The next stop on our tour of the sheet metal functions in Solid Edge is the Hem tool.
Hem is just meant to fold over the edges of parts usually for safety, aesthetic, or strength issues.
The first line of the Hem Optionsdialog allows for saved settings. So if you set up a hem you like, you can save the settings with a particular name, and the next time you want to create another hem with the same settings, you can just pick the name from the drop down list. For example, the CommandBar is shown in the image to the right, and the drop down arrow next to the Hem Options icon allows you to quickly select saved hem settings from the list.
The entire Hem Options dialog is shown below. The hem types that are available from the list are:
Closed, Open, S-flange, Curl, and Closed Loop, respectively. A small complaint about the drop down selection list is that it would be easier to use if all the images were presented to the user at the same time, as above. This would mean 10 fewer clicks (because you have to click the arrow and then the option to see what it is) when you use it. Sure, the dialog box would take up the whole screen, but you aren’t using the rest of the screen anyway.
There are severalstrategies for setting up interfaces: save space, speed, clicks, mouse travel, or “discoverability” (ease of learning). These strategies are usually at odds with one another to some extent, so it’s impossible to satisfy all the strategies at the same time. The Solid Edge interface in general is an incredibly space-efficient setup, especially considering the CommandBar and things like the Marking Menu. Drop down menus are also very space efficient, but score lower on the other UI concerns such as speed or clicks or learning. The radio buttons shown in the bottom half of the Hem Options are better for speed and learning, but take up more space, especially when there are more than a couple of options. I like my Solid Edge interface setup with more text on it which makes it less space efficient but easier to learn.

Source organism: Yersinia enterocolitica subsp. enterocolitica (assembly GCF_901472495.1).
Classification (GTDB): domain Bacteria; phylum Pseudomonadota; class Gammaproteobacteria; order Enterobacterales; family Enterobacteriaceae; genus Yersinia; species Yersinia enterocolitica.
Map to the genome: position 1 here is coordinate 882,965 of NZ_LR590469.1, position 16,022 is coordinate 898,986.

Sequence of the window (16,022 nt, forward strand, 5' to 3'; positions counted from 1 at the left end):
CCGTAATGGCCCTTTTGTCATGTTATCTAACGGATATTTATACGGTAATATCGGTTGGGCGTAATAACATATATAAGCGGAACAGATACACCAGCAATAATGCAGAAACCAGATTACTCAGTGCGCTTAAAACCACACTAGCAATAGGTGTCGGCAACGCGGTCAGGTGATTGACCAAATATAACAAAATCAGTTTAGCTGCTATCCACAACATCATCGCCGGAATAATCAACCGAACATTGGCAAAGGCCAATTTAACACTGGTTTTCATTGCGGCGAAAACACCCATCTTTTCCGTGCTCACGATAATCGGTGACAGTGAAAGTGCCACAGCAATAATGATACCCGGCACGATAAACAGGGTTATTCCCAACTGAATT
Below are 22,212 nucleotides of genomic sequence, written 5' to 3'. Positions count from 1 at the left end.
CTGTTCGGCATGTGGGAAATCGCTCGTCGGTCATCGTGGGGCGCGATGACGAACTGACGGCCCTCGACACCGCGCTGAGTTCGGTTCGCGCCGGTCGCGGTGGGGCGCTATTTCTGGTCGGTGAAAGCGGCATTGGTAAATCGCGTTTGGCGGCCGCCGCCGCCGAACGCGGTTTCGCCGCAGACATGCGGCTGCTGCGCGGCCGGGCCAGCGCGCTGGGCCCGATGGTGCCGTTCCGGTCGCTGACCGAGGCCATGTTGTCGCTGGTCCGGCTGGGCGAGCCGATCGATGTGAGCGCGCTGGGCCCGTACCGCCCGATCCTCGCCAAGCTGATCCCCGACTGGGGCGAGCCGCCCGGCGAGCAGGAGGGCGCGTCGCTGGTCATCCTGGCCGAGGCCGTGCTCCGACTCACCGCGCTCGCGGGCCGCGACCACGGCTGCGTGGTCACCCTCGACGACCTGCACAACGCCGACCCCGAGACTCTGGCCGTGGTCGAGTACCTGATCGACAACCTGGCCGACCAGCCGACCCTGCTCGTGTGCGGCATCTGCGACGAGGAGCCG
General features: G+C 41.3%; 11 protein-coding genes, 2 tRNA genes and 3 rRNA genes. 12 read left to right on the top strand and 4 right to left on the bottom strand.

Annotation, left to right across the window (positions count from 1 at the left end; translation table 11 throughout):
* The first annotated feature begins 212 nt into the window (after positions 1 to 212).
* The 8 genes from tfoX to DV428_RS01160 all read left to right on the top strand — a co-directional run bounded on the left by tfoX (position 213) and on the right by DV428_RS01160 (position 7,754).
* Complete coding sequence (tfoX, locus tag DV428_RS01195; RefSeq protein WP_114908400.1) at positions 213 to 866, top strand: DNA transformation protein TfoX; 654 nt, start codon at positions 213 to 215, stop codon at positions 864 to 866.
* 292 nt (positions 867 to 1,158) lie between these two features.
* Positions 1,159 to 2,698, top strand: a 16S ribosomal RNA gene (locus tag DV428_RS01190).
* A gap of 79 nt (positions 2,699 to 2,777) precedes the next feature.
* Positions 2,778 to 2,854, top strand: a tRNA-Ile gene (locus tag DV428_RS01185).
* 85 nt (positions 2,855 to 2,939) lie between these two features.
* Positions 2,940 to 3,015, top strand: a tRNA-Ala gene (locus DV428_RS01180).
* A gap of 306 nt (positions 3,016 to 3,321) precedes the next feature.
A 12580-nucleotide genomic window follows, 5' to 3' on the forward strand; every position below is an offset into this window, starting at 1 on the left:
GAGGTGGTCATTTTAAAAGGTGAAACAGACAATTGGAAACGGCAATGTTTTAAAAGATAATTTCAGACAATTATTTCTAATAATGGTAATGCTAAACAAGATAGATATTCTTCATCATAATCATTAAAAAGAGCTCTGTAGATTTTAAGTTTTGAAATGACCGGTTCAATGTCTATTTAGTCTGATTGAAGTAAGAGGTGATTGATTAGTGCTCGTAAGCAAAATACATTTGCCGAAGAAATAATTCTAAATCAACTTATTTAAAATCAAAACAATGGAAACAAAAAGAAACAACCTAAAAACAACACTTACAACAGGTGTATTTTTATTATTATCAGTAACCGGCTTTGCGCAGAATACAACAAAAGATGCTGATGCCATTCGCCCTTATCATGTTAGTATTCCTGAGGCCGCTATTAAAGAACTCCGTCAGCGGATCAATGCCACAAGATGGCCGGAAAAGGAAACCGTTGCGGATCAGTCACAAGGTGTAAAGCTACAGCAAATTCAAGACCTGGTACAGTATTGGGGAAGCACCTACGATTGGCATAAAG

Again, the Bend Relief area on this dialog is not labeled. I guess it’s not a big issue, but one might wonder what all the Square and Round illustrations are referring to.
The Miter Hem option gives you the ability to make a mitered hem as shown here. The blue faces are part of the hem.
These options are powerful andmore complete than what I’ve seen in other software.
The only remaining setting for the Hem feature is the Material setback. The icons and descriptive names seem to do a good job describing what the two options will do for you.
With software this powerful and easy to use, designing parts for sheet metal is a pleasure.